The way Colorado’s constituents vote this November will determine the future of the state’s economy, the livelihoods of tens of thousands of Colorado families and the stability of key local programs, including public schools and emergency services.
Proposition 112 on the November 6 ballot stems from unfounded out-of-state backing with no regard for its impact on Colorado’s economy, nor acknowledgment of the state’s reputation for having the most stringent and comprehensive safety measures in the oil and gas industry.
According to the Common Sense Policy Roundtable (CSPR) and the REMI partnership, if passed, Proposition 112 will increase regulatory setbacks in the oil and gas industry to five times the current required distance, making 85 percent of the state off-limits to new oil and natural gas development.
While the current setback distances maintain the necessary balance of environmental safety, community welfare and economic prosperity in Colorado, the new limitation will effectively ban the oil and gas industry altogether.
Should Proposition 112 pass, the state GDP would shrink by $26 billion by 2030, according to the study by CSPR and the REMI Partnership. Additionally, by 2030, state and local tax revenue would decrease by more than $1 billion, and the workforce would lose as many as 147,800 jobs.
What’s more, the majority of job losses — 77 percent — would occur outside the oil and natural gas industry. That’s thousands of retail, health care, real estate, construction, government (including teachers), hospitality and food service jobs.
While you may have heard of Proposition 112 and its ramifications, you might not be aware that another critically important statewide ballot measure — Amendment 74 — is also up for vote this Election Day.
Oftentimes when state and local governments confiscate private property, laws and regulations allow these actors to pay a reduced “fair market value,” an unfair punishment to homeowners, businesses, farmers and ranchers. One of the central tenets of Colorado state values is the safeguarding of private property from government confiscation. If passed, Amendment 74 would require state and local governments to fairly compensate private property owners for seized land.
Amendment 74 has the protection of all private property owners in mind, not forgetting some of the hardest-working Coloradans, those who have not only invested financial equity into their property, but also years of labor. When governments undercut compensation to property owners for seized or devalued land, they are sending a clear message about the importance of those players to the state’s economy.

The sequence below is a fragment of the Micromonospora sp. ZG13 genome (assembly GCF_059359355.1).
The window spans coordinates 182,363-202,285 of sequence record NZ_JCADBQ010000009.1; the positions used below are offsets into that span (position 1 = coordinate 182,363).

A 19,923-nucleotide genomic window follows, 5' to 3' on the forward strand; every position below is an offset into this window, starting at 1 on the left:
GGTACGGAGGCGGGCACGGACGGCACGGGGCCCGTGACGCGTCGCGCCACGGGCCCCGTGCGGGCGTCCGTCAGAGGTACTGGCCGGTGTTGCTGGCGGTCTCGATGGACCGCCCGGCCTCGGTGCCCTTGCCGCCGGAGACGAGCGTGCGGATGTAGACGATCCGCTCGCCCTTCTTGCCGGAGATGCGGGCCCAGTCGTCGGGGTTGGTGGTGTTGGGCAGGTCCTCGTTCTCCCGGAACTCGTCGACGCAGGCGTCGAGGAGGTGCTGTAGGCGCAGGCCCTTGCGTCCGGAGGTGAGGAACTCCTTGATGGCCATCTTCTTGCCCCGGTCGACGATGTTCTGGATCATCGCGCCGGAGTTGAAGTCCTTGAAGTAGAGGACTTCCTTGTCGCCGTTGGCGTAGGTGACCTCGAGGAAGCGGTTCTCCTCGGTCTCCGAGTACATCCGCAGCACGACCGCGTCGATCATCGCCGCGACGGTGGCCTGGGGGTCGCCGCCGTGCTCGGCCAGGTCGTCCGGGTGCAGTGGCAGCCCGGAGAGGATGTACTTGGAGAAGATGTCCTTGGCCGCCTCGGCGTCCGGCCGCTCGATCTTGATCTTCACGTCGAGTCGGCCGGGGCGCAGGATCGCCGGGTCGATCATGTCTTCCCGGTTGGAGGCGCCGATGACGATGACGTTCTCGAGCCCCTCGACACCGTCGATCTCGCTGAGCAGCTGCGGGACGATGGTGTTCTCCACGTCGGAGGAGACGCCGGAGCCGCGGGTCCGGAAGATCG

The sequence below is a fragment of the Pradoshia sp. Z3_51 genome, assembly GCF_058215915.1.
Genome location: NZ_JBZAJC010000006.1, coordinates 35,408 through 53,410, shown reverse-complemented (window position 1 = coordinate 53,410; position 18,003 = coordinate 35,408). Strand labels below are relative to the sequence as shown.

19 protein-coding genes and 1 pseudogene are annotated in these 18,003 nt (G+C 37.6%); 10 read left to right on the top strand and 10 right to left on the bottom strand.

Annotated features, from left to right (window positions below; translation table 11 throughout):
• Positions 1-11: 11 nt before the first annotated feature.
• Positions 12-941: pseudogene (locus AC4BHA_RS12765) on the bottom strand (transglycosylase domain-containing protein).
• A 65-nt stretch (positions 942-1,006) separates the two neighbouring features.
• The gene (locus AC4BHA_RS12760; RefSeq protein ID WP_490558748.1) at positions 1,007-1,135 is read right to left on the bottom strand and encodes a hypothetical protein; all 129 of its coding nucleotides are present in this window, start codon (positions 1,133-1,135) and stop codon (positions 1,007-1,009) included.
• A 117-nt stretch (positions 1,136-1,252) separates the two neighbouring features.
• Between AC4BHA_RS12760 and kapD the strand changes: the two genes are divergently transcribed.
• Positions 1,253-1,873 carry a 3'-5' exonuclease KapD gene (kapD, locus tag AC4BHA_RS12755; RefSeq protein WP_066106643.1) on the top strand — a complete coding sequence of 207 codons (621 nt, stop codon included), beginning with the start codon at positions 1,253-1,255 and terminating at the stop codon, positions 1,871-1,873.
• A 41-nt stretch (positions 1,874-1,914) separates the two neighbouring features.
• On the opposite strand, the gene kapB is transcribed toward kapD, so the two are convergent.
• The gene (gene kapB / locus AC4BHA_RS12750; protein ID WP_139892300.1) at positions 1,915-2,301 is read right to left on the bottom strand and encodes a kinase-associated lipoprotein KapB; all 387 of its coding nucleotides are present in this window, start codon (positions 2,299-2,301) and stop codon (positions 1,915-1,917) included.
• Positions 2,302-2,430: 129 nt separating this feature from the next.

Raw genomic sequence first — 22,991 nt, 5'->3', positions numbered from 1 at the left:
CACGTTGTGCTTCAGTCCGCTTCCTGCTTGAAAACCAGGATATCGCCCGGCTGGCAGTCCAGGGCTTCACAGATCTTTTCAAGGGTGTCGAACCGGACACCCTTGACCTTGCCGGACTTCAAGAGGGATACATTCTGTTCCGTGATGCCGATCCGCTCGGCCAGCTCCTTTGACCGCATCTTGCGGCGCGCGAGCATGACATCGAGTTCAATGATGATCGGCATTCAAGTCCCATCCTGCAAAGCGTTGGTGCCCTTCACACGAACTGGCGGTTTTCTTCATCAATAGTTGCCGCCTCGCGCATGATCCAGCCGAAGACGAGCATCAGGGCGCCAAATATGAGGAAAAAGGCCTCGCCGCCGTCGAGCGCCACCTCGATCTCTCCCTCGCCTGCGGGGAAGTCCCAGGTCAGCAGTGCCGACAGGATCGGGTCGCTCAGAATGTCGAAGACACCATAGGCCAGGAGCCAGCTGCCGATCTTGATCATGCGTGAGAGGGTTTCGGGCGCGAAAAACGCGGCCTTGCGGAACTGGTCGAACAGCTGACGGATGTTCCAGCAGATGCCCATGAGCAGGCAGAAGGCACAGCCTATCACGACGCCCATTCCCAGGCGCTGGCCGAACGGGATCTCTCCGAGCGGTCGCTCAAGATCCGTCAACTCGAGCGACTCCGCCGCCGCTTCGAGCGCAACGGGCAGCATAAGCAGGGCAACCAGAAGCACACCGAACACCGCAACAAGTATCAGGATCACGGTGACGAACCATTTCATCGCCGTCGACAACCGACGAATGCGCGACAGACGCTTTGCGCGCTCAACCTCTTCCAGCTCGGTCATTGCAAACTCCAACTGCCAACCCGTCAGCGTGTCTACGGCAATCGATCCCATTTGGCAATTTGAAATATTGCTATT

Instituting strong private property rights means allowing homeowners, family farmers and other property owners the right to decide how to use their land. For many, a person’s or family’s property is their livelihood, and throughout the state’s history, its protection has been a cornerstone of the Colorado way of life. This way of life has been threatened, however, by the government’s ability to decide the fate of that private property without fair compensation to owners.
Fair compensation acts as a safety net to us all, not just private property owners. Rates lower than fair market value could weaken the value of property throughout Colorado, which could disturb the equilibrium of the state’s economy.
Vote NO on Proposition 112 and Vote YES on Amendment 74
Both the rejection of Proposition 112 and the support for Amendment 74 have one goal in mind: to protect Coloradans from decision-making that could make unnecessary and detrimental waves in multiple industries. Coloradans have a responsibility to protect themselves and their communities and to stand up for issues that matter.
Vote NO on Proposition 112 to prevent the institution of thoughtless setback requirements for oil and natural gas development. Say YES to Amendment 74 and protect Colorado’s farmers and ranchers, and reinforce their right to use their land the way they wish. Share this important information with your neighbors. Give them the facts, and warn them that Colorado’s future on the line.